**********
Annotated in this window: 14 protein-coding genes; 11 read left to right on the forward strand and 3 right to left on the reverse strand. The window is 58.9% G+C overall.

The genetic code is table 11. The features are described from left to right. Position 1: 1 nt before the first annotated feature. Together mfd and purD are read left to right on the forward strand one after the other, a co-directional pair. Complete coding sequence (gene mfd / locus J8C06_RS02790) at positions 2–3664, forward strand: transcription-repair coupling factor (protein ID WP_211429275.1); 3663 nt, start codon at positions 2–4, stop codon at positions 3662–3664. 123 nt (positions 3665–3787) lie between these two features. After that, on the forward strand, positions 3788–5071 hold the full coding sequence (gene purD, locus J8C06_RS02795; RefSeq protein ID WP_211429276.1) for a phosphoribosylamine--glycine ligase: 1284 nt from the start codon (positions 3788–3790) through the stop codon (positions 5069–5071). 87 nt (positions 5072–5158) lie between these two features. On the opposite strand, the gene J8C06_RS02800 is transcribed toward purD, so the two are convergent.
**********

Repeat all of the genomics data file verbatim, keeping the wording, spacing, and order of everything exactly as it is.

Annotated in this window: 14 protein-coding genes; 11 read left to right on the forward strand and 3 right to left on the reverse strand. The window is 58.9% G+C overall.

The genetic code is table 11. The features are described from left to right. Position 1: 1 nt before the first annotated feature. Together mfd and purD are read left to right on the forward strand one after the other, a co-directional pair. Complete coding sequence (gene mfd / locus J8C06_RS02790) at positions 2–3664, forward strand: transcription-repair coupling factor (protein ID WP_211429275.1); 3663 nt, start codon at positions 2–4, stop codon at positions 3662–3664. 123 nt (positions 3665–3787) lie between these two features. After that, on the forward strand, positions 3788–5071 hold the full coding sequence (gene purD, locus J8C06_RS02795; RefSeq protein ID WP_211429276.1) for a phosphoribosylamine--glycine ligase: 1284 nt from the start codon (positions 3788–3790) through the stop codon (positions 5069–5071). 87 nt (positions 5072–5158) lie between these two features. On the opposite strand, the gene J8C06_RS02800 is transcribed toward purD, so the two are convergent.